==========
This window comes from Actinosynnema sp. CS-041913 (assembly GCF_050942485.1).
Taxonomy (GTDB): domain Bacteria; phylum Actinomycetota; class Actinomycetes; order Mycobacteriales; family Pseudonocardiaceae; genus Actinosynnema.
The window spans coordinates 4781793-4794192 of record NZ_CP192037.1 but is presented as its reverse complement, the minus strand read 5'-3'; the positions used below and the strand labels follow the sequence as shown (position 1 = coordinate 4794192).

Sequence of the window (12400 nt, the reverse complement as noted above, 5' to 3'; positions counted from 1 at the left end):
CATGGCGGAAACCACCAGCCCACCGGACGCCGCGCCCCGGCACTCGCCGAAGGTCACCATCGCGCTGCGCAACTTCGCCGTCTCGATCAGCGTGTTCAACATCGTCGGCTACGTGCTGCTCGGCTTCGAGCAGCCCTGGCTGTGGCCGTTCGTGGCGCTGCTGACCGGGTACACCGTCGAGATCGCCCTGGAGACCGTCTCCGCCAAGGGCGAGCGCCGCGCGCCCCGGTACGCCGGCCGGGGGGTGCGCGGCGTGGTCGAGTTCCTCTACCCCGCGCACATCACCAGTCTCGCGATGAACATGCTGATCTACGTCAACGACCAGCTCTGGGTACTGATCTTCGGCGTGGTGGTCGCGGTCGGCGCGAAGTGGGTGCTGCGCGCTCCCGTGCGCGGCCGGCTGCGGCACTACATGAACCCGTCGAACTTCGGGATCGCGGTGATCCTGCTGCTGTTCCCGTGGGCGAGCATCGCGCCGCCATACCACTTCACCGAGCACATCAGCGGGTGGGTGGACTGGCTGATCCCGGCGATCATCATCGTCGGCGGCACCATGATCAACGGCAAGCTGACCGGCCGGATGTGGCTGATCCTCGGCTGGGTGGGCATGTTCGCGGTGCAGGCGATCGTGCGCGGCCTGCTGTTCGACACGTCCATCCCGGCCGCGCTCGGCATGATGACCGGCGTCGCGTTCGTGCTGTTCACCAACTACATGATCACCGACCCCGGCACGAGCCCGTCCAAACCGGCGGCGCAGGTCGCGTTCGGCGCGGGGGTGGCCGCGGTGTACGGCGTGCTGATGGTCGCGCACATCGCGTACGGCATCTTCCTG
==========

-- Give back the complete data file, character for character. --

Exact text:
This window comes from Actinosynnema sp. CS-041913 (assembly GCF_050942485.1).
Taxonomy (GTDB): domain Bacteria; phylum Actinomycetota; class Actinomycetes; order Mycobacteriales; family Pseudonocardiaceae; genus Actinosynnema.
The window spans coordinates 4781793-4794192 of record NZ_CP192037.1 but is presented as its reverse complement, the minus strand read 5'-3'; the positions used below and the strand labels follow the sequence as shown (position 1 = coordinate 4794192).

Sequence of the window (12400 nt, the reverse complement as noted above, 5' to 3'; positions counted from 1 at the left end):
CATGGCGGAAACCACCAGCCCACCGGACGCCGCGCCCCGGCACTCGCCGAAGGTCACCATCGCGCTGCGCAACTTCGCCGTCTCGATCAGCGTGTTCAACATCGTCGGCTACGTGCTGCTCGGCTTCGAGCAGCCCTGGCTGTGGCCGTTCGTGGCGCTGCTGACCGGGTACACCGTCGAGATCGCCCTGGAGACCGTCTCCGCCAAGGGCGAGCGCCGCGCGCCCCGGTACGCCGGCCGGGGGGTGCGCGGCGTGGTCGAGTTCCTCTACCCCGCGCACATCACCAGTCTCGCGATGAACATGCTGATCTACGTCAACGACCAGCTCTGGGTACTGATCTTCGGCGTGGTGGTCGCGGTCGGCGCGAAGTGGGTGCTGCGCGCTCCCGTGCGCGGCCGGCTGCGGCACTACATGAACCCGTCGAACTTCGGGATCGCGGTGATCCTGCTGCTGTTCCCGTGGGCGAGCATCGCGCCGCCATACCACTTCACCGAGCACATCAGCGGGTGGGTGGACTGGCTGATCCCGGCGATCATCATCGTCGGCGGCACCATGATCAACGGCAAGCTGACCGGCCGGATGTGGCTGATCCTCGGCTGGGTGGGCATGTTCGCGGTGCAGGCGATCGTGCGCGGCCTGCTGTTCGACACGTCCATCCCGGCCGCGCTCGGCATGATGACCGGCGTCGCGTTCGTGCTGTTCACCAACTACATGATCACCGACCCCGGCACGAGCCCGTCCAAACCGGCGGCGCAGGTCGCGTTCGGCGCGGGGGTGGCCGCGGTGTACGGCGTGCTGATGGTCGCGCACATCGCGTACGGCATCTTCCTG